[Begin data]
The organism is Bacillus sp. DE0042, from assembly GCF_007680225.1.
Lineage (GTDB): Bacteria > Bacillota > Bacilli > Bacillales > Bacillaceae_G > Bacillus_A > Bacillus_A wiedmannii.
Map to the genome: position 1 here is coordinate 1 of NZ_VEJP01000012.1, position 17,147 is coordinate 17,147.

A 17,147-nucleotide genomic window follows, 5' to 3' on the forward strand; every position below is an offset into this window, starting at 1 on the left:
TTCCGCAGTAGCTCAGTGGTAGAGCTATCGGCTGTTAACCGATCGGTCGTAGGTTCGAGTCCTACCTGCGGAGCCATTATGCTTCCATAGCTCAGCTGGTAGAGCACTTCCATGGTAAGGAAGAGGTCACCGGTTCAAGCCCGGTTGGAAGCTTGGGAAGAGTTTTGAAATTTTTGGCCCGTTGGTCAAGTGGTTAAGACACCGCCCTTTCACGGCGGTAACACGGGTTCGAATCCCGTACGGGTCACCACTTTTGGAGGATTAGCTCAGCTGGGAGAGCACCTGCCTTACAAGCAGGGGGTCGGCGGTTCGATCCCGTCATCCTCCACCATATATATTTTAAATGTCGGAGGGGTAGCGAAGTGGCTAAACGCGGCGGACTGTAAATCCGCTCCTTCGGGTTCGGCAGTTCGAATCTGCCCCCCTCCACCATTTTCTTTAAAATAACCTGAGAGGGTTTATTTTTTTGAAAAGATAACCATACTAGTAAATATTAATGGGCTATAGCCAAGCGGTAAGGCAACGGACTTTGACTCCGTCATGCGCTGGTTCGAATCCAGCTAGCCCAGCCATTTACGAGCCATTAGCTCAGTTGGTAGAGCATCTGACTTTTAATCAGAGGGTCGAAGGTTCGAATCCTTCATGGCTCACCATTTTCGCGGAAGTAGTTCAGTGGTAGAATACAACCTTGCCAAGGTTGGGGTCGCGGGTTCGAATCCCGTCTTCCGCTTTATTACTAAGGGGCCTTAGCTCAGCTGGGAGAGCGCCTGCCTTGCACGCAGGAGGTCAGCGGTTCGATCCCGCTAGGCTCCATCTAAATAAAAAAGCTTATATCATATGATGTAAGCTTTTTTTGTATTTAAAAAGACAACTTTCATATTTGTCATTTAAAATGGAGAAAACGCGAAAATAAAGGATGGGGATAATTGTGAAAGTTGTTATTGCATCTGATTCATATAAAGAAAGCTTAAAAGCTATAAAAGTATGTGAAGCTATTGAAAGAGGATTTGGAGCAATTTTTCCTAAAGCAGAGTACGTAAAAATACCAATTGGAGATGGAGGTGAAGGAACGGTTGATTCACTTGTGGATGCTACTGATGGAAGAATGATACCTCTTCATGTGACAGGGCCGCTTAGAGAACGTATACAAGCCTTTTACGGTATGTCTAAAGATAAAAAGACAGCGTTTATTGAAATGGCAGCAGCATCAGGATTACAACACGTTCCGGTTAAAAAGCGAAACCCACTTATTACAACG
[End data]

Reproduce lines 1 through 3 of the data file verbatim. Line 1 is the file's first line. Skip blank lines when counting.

The organism is Bacillus sp. DE0042, from assembly GCF_007680225.1.
Lineage (GTDB): Bacteria > Bacillota > Bacilli > Bacillales > Bacillaceae_G > Bacillus_A > Bacillus_A wiedmannii.
Map to the genome: position 1 here is coordinate 1 of NZ_VEJP01000012.1, position 17,147 is coordinate 17,147.